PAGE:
# Precision Limitations Using SUMIF vs SUM

#### Jerry Sullivan

##### MrExcel MVP
I wasn't aware that precision could be an issue using SUMIF with
dollars and cents values (2 decimals), but apparently it is.

In the example below, both nearly identical Accounts have a SUM of exactly zero, however
the list of Account B yields a SUMIF result slightly less than zero.
Excel Workbook
ABCD
1AccountBalanceFunctionValue w/ 15 decimal place display
2Acct A139.86
3Acct A748.65
4Acct A259.56
5Acct A(1,148.07)SUMIF Acct A0.000000000000000
6Acct A(242.97)SUBTOTAL Acct A0.000000000000000
7Acct A242.97SUM Acct A0.000000000000000
8
9Acct B139.86
10Acct B748.65
11Acct B259.56SUMIF Acct B(0.000000000000028)
12Acct B(1,391.04)SUBTOTAL Acct B0.000000000000000
13Acct B242.97SUM Acct B0.000000000000000
Sheet

These articles shed some light on the issue....

http://support.microsoft.com/kb/78113
http://www.cpearson.com/excel/rounding.htm

...However I hoping someone can help explain why SUMIF has this limitation but SUM and SUBTOTAL don't?

### Excel Facts

Select range. Press Ctrl+1. On Number tab, choose Custom. Type Alt+7 then space then @ sign (using 7 on numeric keypad)

#### T. Valko

##### Well-known Member
I wasn't aware that precision could be an issue using SUMIF with
dollars and cents values (2 decimals), but apparently it is.

In the example below, both nearly identical Accounts have a SUM of exactly zero, however
the list of Account B yields a SUMIF result slightly less than zero.
Excel Workbook
ABCD
1AccountBalanceFunctionValue w/ 15 decimal place display
2Acct A139.86
3Acct A748.65
4Acct A259.56
5Acct A(1,148.07)SUMIF Acct A0.000000000000000
6Acct A(242.97)SUBTOTAL Acct A0.000000000000000
7Acct A242.97SUM Acct A0.000000000000000
8
9Acct B139.86
10Acct B748.65
11Acct B259.56SUMIF Acct B(0.000000000000028)
12Acct B(1,391.04)SUBTOTAL Acct B0.000000000000000
13Acct B242.97SUM Acct B0.000000000000000
Sheet

These articles shed some light on the issue....

http://support.microsoft.com/kb/78113
http://www.cpearson.com/excel/rounding.htm

...However I hoping someone can help explain why SUMIF has this limitation but SUM and SUBTOTAL don't?
Hmmm...

Very interesting!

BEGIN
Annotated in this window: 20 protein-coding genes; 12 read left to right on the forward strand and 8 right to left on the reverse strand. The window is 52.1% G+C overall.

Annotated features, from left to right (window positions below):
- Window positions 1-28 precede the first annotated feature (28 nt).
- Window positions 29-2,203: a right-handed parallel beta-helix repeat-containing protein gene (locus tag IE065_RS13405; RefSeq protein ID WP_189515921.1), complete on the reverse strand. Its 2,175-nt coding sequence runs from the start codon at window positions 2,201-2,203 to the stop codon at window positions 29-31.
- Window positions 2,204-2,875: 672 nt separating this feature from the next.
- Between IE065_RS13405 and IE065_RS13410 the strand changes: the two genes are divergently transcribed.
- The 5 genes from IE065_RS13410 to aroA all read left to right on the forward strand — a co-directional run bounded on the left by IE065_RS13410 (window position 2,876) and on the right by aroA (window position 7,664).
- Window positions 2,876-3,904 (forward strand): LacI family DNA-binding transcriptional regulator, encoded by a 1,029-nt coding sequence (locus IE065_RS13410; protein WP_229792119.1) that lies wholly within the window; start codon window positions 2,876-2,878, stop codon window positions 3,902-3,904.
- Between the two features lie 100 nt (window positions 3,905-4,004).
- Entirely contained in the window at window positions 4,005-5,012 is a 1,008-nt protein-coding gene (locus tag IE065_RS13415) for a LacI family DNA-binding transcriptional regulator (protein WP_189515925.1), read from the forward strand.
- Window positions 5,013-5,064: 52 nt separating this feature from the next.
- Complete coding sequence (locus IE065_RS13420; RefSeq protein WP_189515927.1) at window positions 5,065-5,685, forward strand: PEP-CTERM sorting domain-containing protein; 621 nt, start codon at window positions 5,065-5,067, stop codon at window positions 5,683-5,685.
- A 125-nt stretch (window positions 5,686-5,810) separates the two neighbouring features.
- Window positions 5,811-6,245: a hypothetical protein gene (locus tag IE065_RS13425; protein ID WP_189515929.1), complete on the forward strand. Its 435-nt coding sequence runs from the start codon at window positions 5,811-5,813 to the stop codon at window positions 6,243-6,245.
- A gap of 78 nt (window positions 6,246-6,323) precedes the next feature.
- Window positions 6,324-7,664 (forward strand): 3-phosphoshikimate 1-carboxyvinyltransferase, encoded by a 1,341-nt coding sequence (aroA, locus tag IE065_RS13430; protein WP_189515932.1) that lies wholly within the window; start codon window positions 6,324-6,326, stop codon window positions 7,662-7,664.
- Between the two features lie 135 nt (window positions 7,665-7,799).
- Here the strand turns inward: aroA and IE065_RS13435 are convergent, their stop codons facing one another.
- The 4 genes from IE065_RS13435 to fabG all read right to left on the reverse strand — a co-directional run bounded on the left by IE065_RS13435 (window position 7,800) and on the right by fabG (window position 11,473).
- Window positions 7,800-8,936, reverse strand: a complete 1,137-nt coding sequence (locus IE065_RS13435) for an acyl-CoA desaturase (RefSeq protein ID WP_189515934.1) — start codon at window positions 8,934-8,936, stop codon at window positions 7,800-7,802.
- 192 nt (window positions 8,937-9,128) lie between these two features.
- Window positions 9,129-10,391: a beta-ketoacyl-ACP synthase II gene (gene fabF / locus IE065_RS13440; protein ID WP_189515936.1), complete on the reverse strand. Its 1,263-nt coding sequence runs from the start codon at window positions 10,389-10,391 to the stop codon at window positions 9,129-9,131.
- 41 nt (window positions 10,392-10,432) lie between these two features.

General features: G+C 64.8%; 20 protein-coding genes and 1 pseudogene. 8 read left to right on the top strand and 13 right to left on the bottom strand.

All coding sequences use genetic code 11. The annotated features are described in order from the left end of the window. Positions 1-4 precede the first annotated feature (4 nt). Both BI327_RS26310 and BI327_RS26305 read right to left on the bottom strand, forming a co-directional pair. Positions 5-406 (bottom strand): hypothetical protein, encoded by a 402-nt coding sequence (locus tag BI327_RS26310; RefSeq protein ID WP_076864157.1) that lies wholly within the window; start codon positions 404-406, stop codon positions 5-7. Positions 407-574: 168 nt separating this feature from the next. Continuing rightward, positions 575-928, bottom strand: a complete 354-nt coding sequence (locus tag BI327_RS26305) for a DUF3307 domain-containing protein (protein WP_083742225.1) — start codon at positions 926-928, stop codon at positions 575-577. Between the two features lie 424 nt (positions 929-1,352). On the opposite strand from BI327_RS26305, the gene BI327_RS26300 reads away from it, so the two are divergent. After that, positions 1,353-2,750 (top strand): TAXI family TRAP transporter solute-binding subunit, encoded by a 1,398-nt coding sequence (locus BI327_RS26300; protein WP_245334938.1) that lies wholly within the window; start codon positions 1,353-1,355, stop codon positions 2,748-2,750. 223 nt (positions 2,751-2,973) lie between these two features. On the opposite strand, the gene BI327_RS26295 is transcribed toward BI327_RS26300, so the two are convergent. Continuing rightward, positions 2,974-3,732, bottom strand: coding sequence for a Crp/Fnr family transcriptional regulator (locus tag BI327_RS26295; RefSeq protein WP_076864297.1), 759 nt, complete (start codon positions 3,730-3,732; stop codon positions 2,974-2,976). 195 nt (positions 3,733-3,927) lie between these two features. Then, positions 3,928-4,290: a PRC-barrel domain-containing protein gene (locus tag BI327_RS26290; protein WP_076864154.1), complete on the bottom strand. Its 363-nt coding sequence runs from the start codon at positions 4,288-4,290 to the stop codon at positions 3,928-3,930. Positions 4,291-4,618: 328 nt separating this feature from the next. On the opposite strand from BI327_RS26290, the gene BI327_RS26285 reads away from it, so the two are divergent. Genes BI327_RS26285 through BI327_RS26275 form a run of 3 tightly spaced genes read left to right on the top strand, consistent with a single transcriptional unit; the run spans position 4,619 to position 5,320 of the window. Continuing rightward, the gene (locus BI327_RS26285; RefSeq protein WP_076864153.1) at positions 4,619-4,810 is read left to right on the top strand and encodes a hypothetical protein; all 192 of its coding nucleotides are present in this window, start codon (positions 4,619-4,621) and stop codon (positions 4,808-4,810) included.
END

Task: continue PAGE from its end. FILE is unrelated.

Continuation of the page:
Never saw a floating point error that was dependent upon the type of sum function being used.

I don't have an explanation. #### AlphaFrog

##### MrExcel MVP
I don't have an answer, but it is interesting.

For what it's worth, SUMPRODUCT seems to return the same value as SUMIF

=SUMPRODUCT(--(\$A\$2:\$A\$13=\$A9),\$B\$2:\$B\$13)

#### Jonmo1

##### MrExcel MVP
I don't know the actual programming behind exactly how sumif works..
But if Sumif works anything like Sumproduct..

Then the difference is that sumif/sumproduct actually does multiplication as well as addition, while sum doesn't.
That may be where the precision jumps into play.

#### ZVI

##### MrExcel MVP

=SUMIF(A2:A13,A9,B2:B13) is equal to =SUM(A2:A13*1) or =SUMPRODUCT(--(A2:A13=A9),B2:B13) which not return zero value
because of Floating-point arithmetic may give inaccurate results in Excel
There are a lot of such inaccurate results just for the single math operation, for example:
=42655.66-33256.06 returns 9399.60000000001

#### Jerry Sullivan

##### MrExcel MVP
Thank you all for your replies.

It's interesting to see that such a simple example as the one Vladimir provided would demonstrate the fact
that Floating-point arithmetic may give inaccurate results.

There are a lot of such inaccurate results just for the single math operation, for example:
=42655.66-33256.06 returns 9399.60000000001

While that seems pretty well understood, it still leaves an interesting puzzle as to why for certain combinations of
numbers SUM returns a different result than SUMIF or SUMPRODUCT.

jonmo1's idea might be right that sumif/sumproduct actually does multiplication as well as addition, while sum doesn't.

Doing some testing with VBA I found these interesting results, which seem to take multiplication out of the mix.

Rich (BB code):
``````Sub Tries()

Debug.Print "Try1: " & 100 + 100.02 - 200.02
'returns: Try1: -1.4210854715202E-14

Debug.Print "Try2: " & 100 + 100.04 - 200.04
'Try2: 1.4210854715202E-14

Range("A1") = 100
Range("B1") = 100.02
Range("C1") = -200.02
Debug.Print "Try3: " & Application.Sum(Range("A1:C1"))
'Try3: 0

Debug.Print "Try4: " & Application.Sum(Range("A1"), Range("B1"), Range("C1"))
'Try4: 0

Dim dblA1#, dblB1#, dblC1#
dblA1 = Range("A1")
dblB1 = Range("B1")
dblC1 = Range("C1")
Debug.Print "Try5: " & Application.Sum(dblA1, dblB1, dblC1)
'Try5: -2.8421709430404E-14

End Sub``````

For the record, I realize this is an esoteric issue and I'm not doing anything that has be accurate to 15 decimal places. I tripped accross this when an =IF(X=Y,.... formula gave an expected FALSE result for two values that should have been equal.

Going forward, I'll simply use a test like =IF(X-Y<0.0001,....; however i'm still a bit stunned to learn this is needed for
addition of 2 values that are already round at 2 decimal places.

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